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Mom, am I old enough to get contacts?

Has your son or daughter recently asked about contact lens?  Have your children complained that it’s difficult to wear their glasses while playing sports? Or has your child become more self aware and now desires to get away from glasses full time?  If you have experienced any of these circumstances it might be time to ask your eye doctor if your child is old enough for contact lenses.  Research in children’s vision correction continues to demonstrate that contact lenses provide significant benefits to children beyond simply correcting their vision. The Adolescent and Child Health Initiative to Encourage Vision Empowerment, referred to as the ACHIEVE Study, showed considerable lifestyle improvement for contact lens wearing children.  The areas of improvement were in appearance, participation in activities, and satisfaction with vision correction.  Satisfaction was monitored and remained constant or improved over three years.  The study, conducted at Ohio State University College of Optometry, is the largest randomized trial of its kind.

Researchers noted that the most surprising finding in these 10 year olds were reports of improved quality of life with regard to handling contact lenses compared with glasses, as it is often assumed that glasses are much easier to manage than contact lenses.  The study showed that although contact lenses may require more adept handling, daily disposable contact lenses decreased this burden.  In fact, children in the study who wore contact lenses chose daily disposables 93 percent of the time, over two-week or monthly disposables.  In addition, the fact that contact lenses may be lost or broken less often than glasses outweighed the slight increase in time spent inserting and removing contact lenses.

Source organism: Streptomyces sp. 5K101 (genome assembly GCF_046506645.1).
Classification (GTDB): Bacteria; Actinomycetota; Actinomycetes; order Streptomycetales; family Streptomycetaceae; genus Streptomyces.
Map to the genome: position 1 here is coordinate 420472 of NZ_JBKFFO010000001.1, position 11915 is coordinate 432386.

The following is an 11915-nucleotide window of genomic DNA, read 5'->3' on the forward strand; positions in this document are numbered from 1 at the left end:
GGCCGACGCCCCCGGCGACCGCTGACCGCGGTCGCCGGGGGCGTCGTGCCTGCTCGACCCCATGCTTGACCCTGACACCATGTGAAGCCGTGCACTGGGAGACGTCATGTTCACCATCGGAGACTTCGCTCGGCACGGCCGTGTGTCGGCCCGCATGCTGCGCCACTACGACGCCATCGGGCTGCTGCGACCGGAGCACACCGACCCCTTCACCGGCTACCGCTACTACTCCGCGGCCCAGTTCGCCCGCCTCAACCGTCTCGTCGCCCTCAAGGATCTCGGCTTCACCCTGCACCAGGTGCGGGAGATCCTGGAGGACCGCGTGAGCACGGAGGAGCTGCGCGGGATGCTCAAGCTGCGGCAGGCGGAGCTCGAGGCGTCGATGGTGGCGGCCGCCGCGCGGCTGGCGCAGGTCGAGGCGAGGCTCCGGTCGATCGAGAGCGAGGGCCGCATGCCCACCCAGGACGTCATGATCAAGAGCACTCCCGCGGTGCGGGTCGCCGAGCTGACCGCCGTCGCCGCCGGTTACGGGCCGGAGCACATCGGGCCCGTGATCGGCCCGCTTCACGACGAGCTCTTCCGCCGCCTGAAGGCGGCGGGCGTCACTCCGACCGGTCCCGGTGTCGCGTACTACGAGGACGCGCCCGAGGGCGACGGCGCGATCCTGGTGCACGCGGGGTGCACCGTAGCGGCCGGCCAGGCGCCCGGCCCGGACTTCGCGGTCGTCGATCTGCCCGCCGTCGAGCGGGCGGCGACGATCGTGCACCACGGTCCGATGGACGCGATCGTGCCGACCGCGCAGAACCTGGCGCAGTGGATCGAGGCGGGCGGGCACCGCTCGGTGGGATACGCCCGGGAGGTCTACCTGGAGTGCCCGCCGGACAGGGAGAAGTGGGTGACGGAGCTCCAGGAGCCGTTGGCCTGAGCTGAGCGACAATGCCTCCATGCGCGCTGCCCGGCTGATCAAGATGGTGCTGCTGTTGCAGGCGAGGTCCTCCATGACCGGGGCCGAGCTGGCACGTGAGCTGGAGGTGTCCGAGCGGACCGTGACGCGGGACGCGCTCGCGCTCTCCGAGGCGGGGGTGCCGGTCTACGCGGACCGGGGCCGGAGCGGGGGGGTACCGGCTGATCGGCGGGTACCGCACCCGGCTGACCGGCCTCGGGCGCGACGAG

In a recent American Optometric Association (AOA) study, more than half of the 576 optometrists surveyed said it was appropriate to introduce a child to soft contact lenses between ages of 10 and 12.  The type of lens they prescribed most frequently for this age group was daily disposable contacts.

Doctors typically evaluate a child’s maturity and level of parental support in deciding whether a child is ready for contact lenses.  For the optometrists in this study, the most important factors in deciding to prescribe contact lenses were the child’s interest/motivation, maturity level, ability to take care of the lenses and personal hygiene habits.

In the same AOA study optometrists said gender did not play a role in contact lens prescribing, but 26 percent said that among younger children they were more likely to fit girls than boys. They tended to prescribe daily disposable contacts for kids 12 and under, but monthly or two week disposables for older kids.

The top reasons parents gave the surveyed optometrists for requesting contacts for their children included:

  • The child refuses to wear his glasses (39 percent).
  • The child’s current vision correction interferes with sports (36 percent).
  • The current vision correction interferes with daily activities (16 percent).

At Cockrell Eyecare Center we utilized the most technologically advanced contact lens materials and designs. We routinely fit children in contacts and look forward to discussing the possibility with parents.  We fit daily, two week and monthly disposables of all brands including colored contacts and bifocal or multifocal designs for individuals over forty years.  If you have questions about your child and contact lenses, please contact our offices in Stillwater at 405-372-1715. We also invite you to visit our website at and like us on Facebook at Cockrell Eye Care Center!